• High stress levels. Stress hormones like epinephrine and cortisol can reduce blood flow to the penis.
  • Anxiety. Anxiety can raise tension in the muscles and increase blood pressure. This negatively impacts the relaxation needed to achieve erection.
  • Depression. Often closely linked with anxiety, depression can cause negative thought patterns that may trigger or worsen ED.
  • Relationship issues. Problems with communication or conflict within a relationship can make it difficult to relax with your partner.

What lifestyle factors contribute to ED?

Some lifestyle factors can lead to health conditions that trigger or worsen ED.

Lifestyle causes of ED can include:

  • Drug use. Both prescription and recreational drugs can increase risk. These include antidepressants, blood pressure drugs or recreational drugs like amphetamines and cocaine.
  • Smoking. Cigarette smoke inflames blood vessel linings, which can affect the erection process. Nicotine/smoking may also lower testosterone levels, libido and sex drive—which can encourage ED.
  • Heart disease. Heart conditions and ED both involve blood flow issues. So ED is often a common warning sign of heart disease.
  • High cholesterol. High cholesterol is often related to underlying conditions that can cause ED, including diabetes and heart disease.
  • Sleep disorders. Sleep disturbances and conditions like sleep apnea may alter hormones and blood vessels, encouraging ED.

Can ED happen in younger men?

Older people are more often affected by ED. As they age, people often need more stimulation to achieve an erection. And their erections may not become fully firm. But ED isn’t an assumed part of the aging process.

And young men aren’t immune to ED. A 2013 study found that 1 in 4 new cases of erectile dysfunction occur in those under 40. The causes of erectile dysfunction in your 20s and 30s are thought to be more often psychological than physiological. So if you’re dealing with a lack of erections or lost sensitivity, erectile dysfunction may be at play.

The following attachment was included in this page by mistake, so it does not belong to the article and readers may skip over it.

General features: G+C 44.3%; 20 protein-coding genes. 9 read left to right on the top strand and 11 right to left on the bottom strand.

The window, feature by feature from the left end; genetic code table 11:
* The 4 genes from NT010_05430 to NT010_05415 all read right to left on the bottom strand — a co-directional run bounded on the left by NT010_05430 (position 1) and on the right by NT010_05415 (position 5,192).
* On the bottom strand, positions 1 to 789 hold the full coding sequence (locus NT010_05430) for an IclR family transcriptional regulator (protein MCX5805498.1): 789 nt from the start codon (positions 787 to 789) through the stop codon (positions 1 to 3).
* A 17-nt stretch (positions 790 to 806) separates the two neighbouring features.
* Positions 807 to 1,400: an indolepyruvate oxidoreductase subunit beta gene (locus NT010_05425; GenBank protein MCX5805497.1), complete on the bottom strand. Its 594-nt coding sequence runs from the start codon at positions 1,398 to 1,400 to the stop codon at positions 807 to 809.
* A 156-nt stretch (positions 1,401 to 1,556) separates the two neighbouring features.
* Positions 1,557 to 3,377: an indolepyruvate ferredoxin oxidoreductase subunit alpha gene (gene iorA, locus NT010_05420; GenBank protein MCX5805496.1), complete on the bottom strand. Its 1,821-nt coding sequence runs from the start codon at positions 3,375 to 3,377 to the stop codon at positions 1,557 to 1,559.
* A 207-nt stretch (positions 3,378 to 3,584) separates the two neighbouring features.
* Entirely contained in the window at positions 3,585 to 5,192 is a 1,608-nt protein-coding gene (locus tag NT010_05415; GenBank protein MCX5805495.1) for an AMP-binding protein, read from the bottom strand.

Can erectile dysfunction go away?

In most cases, it’s possible to reverse ED by addressing lifestyle factors and finding the right prescription medication. Even when the condition isn’t completely curable, lessening symptoms is possible. So if you’ve wondered, “If I stop drinking, will my ED go away?” you’re headed in the right direction.

Changes to lifestyle factors that can reverse ED include:

  • Quitting smoking
  • Exercising regularly
  • Drinking less alcohol
  • Eating healthier, especially if you suffer from cardiovascular issues or diabetes

Prescription erectile dysfunction treatments can increase blood flow in the penis to help maintain an erection. In most cases, health experts recommended using erectile dysfunction medicine in addition to addressing any medical or psychological root causes.

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Capogrosso, P., et al. (2013). One patient out of four with newly diagnosed erectile dysfunction is a young man--worrisome picture from the everyday clinical practice. The Journal of Sexual Medicine.

Chu, N. V., et al. (2002). Erectile dysfunction and diabetes. Current Diabetes Reports.

Gerbild, H., et al. (2018). Physical activity to improve erectile dysfunction: A systematic review of intervention studies. Sexual Medicine.

Gu, Y., et al. (2022). Erectile dysfunction and obstructive sleep apnea: A review. Frontiers in Psychiatry.

Jorgenson, E., et al. (2018). Genetic variation in the SIM1 locus is associated with erectile dysfunction. Proceedings of the National Academy of Sciences of the United States of America.

Mahmoud, M., et al. (2022). The impact of smoking on sexual function. BJU International.

Nunes, K. P., et al. (2012). New insights into hypertension-associated erectile dysfunction. Current Opinion in Nephrology and Hypertension.

Sansone, A., et al. (2021). Addressing male sexual and reproductive health in the wake of Covid-19 outbreak. Journal of Endocrinological Investigation.